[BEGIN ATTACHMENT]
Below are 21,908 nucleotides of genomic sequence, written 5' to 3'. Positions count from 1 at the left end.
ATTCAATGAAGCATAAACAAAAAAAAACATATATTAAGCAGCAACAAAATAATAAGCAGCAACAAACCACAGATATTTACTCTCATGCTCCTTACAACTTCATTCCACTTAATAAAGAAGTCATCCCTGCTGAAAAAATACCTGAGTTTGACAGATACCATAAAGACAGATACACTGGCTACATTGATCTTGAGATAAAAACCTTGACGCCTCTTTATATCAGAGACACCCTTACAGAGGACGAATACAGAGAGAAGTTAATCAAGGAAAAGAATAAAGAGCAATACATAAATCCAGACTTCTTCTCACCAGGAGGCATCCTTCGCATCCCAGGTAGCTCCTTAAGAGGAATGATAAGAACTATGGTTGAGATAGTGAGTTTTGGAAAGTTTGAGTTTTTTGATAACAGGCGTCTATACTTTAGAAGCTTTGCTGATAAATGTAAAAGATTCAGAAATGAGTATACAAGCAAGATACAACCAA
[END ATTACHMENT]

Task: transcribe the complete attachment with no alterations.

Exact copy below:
Below are 21,908 nucleotides of genomic sequence, written 5' to 3'. Positions count from 1 at the left end.
ATTCAATGAAGCATAAACAAAAAAAAACATATATTAAGCAGCAACAAAATAATAAGCAGCAACAAACCACAGATATTTACTCTCATGCTCCTTACAACTTCATTCCACTTAATAAAGAAGTCATCCCTGCTGAAAAAATACCTGAGTTTGACAGATACCATAAAGACAGATACACTGGCTACATTGATCTTGAGATAAAAACCTTGACGCCTCTTTATATCAGAGACACCCTTACAGAGGACGAATACAGAGAGAAGTTAATCAAGGAAAAGAATAAAGAGCAATACATAAATCCAGACTTCTTCTCACCAGGAGGCATCCTTCGCATCCCAGGTAGCTCCTTAAGAGGAATGATAAGAACTATGGTTGAGATAGTGAGTTTTGGAAAGTTTGAGTTTTTTGATAACAGGCGTCTATACTTTAGAAGCTTTGCTGATAAATGTAAAAGATTCAGAAATGAGTATACAAGCAAGATACAACCAA